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the sweet ability to 'just say no'
Old 11-13-2008, 12:16 PM   #1
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the sweet ability to 'just say no'

A prospective client called me about a project she was hoping I would accept. After discussing the project with her, I said that I wasn't the right person for the job, which was a polite way of saying that I wasn't interested.

If I had still been in the corporate world, and had been called into my boss's office and given this project, my response would have been very different: "Thank you so much for thinking of me, boss (kiss, kiss, kiss). What a wise, generous, and kind human being you are (kiss, kiss, kiss). Of course I'll ignore the fact that this project is beneath the dignity of a summer intern (kiss, kiss, kiss). I'll get right on it, boss (kiss, kiss, kiss)."

Anyone else remember those days? :confused: :confused:
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Old 11-13-2008, 12:20 PM   #2
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Anyone else remember those days? :confused: :confused:
Yep. Every day, when I walk into work.

Must be nice! I guess that twinge of jealousy is what I get for hanging around in the 'Life After Fire' forum when I'm not yet FIRE'd.
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Old 11-13-2008, 12:35 PM   #3
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Anyone else remember those days? :confused: :confused:
"Why, yessir, I'd be happy to!"

Luckily every once in a while I also got to say "Match sonar bearings and shoot tube #2" or "Golly, that's a great idea, and as soon as we get your funding we can-- (*click*)-- hello? Hello?"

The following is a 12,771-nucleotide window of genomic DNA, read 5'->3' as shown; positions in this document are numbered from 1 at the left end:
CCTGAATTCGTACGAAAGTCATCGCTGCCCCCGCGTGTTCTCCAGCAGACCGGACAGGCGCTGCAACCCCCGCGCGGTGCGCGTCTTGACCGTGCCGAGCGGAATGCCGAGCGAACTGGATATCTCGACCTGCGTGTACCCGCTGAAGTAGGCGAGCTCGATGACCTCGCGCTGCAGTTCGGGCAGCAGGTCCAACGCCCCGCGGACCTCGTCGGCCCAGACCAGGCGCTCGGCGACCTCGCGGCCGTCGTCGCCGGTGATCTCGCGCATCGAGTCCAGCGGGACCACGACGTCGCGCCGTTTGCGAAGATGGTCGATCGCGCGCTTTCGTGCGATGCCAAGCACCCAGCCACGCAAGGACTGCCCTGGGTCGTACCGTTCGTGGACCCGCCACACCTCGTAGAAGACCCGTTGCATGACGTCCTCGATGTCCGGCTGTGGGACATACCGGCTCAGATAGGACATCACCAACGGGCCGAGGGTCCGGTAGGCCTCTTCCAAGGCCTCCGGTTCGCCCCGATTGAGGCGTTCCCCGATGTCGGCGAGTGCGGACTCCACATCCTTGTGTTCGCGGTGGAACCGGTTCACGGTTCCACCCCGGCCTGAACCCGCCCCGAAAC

Keep in mind that the grass on the other side of the fence can be just as chewy. I'm getting another resurgence of those requests that start with "Hey, you're the retired guy, could you help me...?"
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Old 11-13-2008, 12:41 PM   #4
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Would you mind staying in recovery room until closing ? Of course no problem ( I enjoy working 14 hr. days and not having a life ).
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Old 11-13-2008, 02:48 PM   #5
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A prospective client called me about a project she was hoping I would accept. After discussing the project with her, I said that I wasn't the right person for the job, which was a polite way of saying that I wasn't interested.

If I had still been in the corporate world, and had been called into my boss's office and given this project, my response would have been very different: "Thank you so much for thinking of me, boss (kiss, kiss, kiss). What a wise, generous, and kind human being you are (kiss, kiss, kiss). Of course I'll ignore the fact that this project is beneath the dignity of a summer intern (kiss, kiss, kiss). I'll get right on it, boss (kiss, kiss, kiss)."

Anyone else remember those days? :confused: :confused:
Yes, just a couple of days ago.
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Old 11-13-2008, 02:54 PM   #6
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I remember 2AM calls about the plant being down and can I come in ASAP to help! Why do computers always break in the wee hours?
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Old 11-13-2008, 04:54 PM   #7
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I remember 2AM calls about the plant being down and can I come in ASAP to help! Why do computers always break in the wee hours?
'Cause that's when the exhausted users spill their coffee into the keyboards, towers, or routers...
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Old 11-13-2008, 05:13 PM   #8
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A prospective client called me about a project she was hoping I would accept. After discussing the project with her, I said that I wasn't the right person for the job, which was a polite way of saying that I wasn't interested.
....
I usually said, "all our clients are by referral." It was a quick way to get rid of the unwanted cases who found us on the internet. It's really nice working for a small company that can pick and choose projects. But that said, I don't miss w*rking.